She was the source of the problem, but unless neighbors complained there was not much the county could do. He could issue a citation if her neighbors filed for one—and they did so, monthly, like clockwork—but she had thirty days to comply or be fined. He found that she would do the minimum work to avoid the fine, then things were twice as bad the following month. The neighbors were furious. He was sympathetic to their plight and urged the residents to organize and continue their filing. It was the only way she would get the message. It was the only way he could maintain some control and protect the balance.
     He parked in front of a red-brick house near the base of 7th Street South, a short, steep avenue that bottomed out and dead-ended at a guardrail with a stand of trees crowded behind it like unruly spectators. Beyond the trees and running perpendicular to the pitched avenue was the Washington & Old Dominion Trail, the paved path that ran alongside Four Mile Run. The woman was old, but she seemed completely rational. He explained that she had probably just seen a fox. She looked unconvinced.
     Manny smiled. “Ma’am, I’m New Mexico born and raised. I know wolves. Coyotes too. If there was either within ten miles of here, I’d smell them,” he said, tapping his nose. “I promise, it was probably just a mean old dog.”
     She looked toward the woods at the bottom of the street. “Big dog then,” she said.
     Manny ran through the precautions with her, to be polite. Keep any pets indoors, especially at night, starting at dusk. Bring all pet food inside. He asked her if she had any problems with rats, but she had not. “I’ll just have a quick look around, if you don’t mind.”
     “Not at all,” she said and went inside.
     A quick look around the base of her house and her fence line confirmed there were no burrows. It was almost 5 p.m. and getting dark, but he climbed to the top of the steep street, grunting, then started back down, looking over other houses in the fading autumn light. He had to be let onto properties to do an official inspection, but he doubted if the neighbors would have minded. In Barcroft, they were on the same side. Luckily for 7th Street South, it seemed anything coming out of the woods was heading straight toward the dinner bell up on 3rd. He suspected the “wolf” went there as well.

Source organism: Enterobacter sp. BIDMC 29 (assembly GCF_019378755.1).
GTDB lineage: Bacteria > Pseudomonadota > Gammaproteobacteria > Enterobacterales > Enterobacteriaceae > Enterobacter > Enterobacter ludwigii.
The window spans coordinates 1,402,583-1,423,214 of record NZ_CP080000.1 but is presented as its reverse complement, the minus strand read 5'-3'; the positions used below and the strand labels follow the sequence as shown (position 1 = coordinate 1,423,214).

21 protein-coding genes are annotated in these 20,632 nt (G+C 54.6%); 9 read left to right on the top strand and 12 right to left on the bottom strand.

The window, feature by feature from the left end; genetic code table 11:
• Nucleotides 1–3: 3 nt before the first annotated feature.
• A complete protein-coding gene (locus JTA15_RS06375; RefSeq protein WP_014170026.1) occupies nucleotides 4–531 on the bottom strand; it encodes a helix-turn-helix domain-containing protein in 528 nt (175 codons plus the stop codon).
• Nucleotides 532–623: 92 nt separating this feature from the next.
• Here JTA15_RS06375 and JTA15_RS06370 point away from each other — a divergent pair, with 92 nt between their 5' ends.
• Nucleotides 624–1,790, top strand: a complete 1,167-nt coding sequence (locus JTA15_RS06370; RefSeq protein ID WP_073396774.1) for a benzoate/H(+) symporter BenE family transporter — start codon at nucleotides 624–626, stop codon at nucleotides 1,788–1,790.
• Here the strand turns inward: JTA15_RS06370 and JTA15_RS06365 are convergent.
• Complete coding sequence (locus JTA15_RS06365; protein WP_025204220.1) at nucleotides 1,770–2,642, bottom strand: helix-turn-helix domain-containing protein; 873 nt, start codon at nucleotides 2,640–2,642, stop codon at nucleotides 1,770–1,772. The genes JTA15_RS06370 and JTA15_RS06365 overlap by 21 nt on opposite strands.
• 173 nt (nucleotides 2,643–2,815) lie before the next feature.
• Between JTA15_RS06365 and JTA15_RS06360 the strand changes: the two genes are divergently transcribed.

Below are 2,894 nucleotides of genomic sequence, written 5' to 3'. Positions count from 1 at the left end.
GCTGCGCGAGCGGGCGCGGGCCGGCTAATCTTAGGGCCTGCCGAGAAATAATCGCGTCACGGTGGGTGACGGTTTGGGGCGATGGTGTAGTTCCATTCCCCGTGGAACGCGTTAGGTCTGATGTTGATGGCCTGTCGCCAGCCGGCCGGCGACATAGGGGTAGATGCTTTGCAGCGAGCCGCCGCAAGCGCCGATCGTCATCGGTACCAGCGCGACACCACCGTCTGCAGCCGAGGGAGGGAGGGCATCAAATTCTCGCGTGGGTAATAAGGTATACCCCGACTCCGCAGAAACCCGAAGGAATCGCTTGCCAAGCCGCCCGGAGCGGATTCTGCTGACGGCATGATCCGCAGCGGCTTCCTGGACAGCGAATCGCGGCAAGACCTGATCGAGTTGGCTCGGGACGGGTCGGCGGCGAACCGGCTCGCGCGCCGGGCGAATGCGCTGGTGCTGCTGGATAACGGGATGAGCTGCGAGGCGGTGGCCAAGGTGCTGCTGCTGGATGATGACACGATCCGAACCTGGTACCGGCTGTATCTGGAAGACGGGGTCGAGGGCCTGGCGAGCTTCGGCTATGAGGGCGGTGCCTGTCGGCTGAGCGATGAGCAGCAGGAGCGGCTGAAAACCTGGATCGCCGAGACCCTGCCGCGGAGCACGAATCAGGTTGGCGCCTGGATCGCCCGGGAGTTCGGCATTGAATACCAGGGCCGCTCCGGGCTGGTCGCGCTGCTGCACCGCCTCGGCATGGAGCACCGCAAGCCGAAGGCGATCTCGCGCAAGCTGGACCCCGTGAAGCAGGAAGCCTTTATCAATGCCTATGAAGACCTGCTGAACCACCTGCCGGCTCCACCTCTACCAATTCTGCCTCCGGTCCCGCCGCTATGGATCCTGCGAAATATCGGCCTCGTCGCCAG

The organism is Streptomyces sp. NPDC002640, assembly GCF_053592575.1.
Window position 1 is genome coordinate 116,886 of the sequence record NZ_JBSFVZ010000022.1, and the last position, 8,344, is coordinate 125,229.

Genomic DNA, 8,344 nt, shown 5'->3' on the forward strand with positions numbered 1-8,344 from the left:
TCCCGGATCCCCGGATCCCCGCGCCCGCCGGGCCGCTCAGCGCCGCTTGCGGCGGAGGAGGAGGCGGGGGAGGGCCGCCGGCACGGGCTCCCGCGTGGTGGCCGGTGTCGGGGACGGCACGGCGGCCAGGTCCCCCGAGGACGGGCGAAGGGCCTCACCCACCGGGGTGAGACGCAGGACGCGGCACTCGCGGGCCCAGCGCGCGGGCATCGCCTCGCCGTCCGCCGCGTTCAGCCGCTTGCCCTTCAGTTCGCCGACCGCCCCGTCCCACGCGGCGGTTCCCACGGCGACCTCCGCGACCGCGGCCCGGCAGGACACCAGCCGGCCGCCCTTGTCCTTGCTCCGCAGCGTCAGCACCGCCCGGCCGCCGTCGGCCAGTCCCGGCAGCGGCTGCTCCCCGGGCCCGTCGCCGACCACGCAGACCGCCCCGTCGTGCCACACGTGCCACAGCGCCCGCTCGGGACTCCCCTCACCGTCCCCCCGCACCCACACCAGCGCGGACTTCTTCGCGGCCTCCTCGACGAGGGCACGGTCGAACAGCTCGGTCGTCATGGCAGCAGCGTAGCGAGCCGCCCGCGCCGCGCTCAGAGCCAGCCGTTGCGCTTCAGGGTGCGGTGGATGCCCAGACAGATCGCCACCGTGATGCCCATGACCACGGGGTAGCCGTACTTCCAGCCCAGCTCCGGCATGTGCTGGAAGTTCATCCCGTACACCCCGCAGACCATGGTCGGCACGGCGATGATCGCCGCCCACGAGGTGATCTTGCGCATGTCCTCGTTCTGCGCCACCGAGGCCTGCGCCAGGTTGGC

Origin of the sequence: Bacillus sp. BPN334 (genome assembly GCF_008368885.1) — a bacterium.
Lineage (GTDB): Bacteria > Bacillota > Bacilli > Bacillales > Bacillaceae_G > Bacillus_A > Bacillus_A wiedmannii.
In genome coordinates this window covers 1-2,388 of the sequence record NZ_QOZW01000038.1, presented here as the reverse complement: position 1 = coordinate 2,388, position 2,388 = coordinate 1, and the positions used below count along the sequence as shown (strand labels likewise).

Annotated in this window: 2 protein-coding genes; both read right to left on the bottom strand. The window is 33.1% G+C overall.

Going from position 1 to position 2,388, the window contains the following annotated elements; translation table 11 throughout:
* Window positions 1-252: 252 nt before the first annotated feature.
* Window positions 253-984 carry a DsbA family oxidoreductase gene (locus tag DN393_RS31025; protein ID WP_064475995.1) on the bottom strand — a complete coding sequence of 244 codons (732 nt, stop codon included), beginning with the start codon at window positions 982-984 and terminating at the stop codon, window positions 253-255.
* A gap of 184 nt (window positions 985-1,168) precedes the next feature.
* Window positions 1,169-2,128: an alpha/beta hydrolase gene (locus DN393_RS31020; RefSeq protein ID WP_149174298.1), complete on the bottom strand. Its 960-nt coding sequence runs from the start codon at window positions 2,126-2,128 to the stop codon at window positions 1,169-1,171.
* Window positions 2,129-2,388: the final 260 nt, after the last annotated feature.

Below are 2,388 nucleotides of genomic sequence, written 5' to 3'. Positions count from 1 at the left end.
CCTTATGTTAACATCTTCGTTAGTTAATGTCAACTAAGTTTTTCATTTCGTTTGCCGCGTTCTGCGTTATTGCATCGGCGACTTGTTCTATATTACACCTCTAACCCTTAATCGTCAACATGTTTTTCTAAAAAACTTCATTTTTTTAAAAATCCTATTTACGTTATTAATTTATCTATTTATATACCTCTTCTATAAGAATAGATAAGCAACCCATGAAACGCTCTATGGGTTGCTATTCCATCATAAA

The Beast of Barcroft
Available 17 November 2015!

UK: purchase from purchase from Nook UK purchase from Kobo UK purchase from iTunes UK purchase from Google Books find on Goodreads
US: purchase from purchase from Barnes & Noble purchase from Kobo purchase from iTunes US

About the Author

Bill Schweigart is a former Coast Guard officer who has drawn from his experiences at sea to write the taut nautical thriller, Slipping The Cable. Schweigart's début is a modern entry to the rich tradition of the sea novel: everyone is confined aboard ship, tensions run high, and the setting itself is deadly, but not nearly as deadly as his characters. If you have ever suffered an impossible boss, ever wanted to fall off the grid and start over fresh, or just wanted to lose yourself in a high seas and high stakes adventure, Slipping The Cable is a must read.

Schweigart lives in Arlington, VA, where he is currently finishing his second novel, a supernatural thriller set in the shadow of Washington, DC.

Follow Bill Schweigart:

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Tour Stops

Follow The Beast of Barcroft's tour at:

Nov 11: I Heart Reading
Nov 11: Author C.A. Milson’s Blog ☀
Nov 12: BooksChatter ☀ℚ
Nov 13:  BookFaerie ✍
Nov 17: Indy Book Fairy ☀
Nov 18: Stormy Night Reviewing ☀
Nov 23: Crystal’s Chaotic Confessions ☀
Nov 24:  Dormaine G’s Blog ℚ✍
Nov 26: Reader’s Hollow ☀
Dec 3: SolaFide Publishing Blog ℚ
Dec 4: Cara Correnti’s Blog ☀
Dec 8: Compelling Beasts ☀ℚ
Dec 9: Dark Treasury ☀
Dec 10: Teatime & Books ☀
Dec 10: Hazel Butler’s Blog ☀ℚ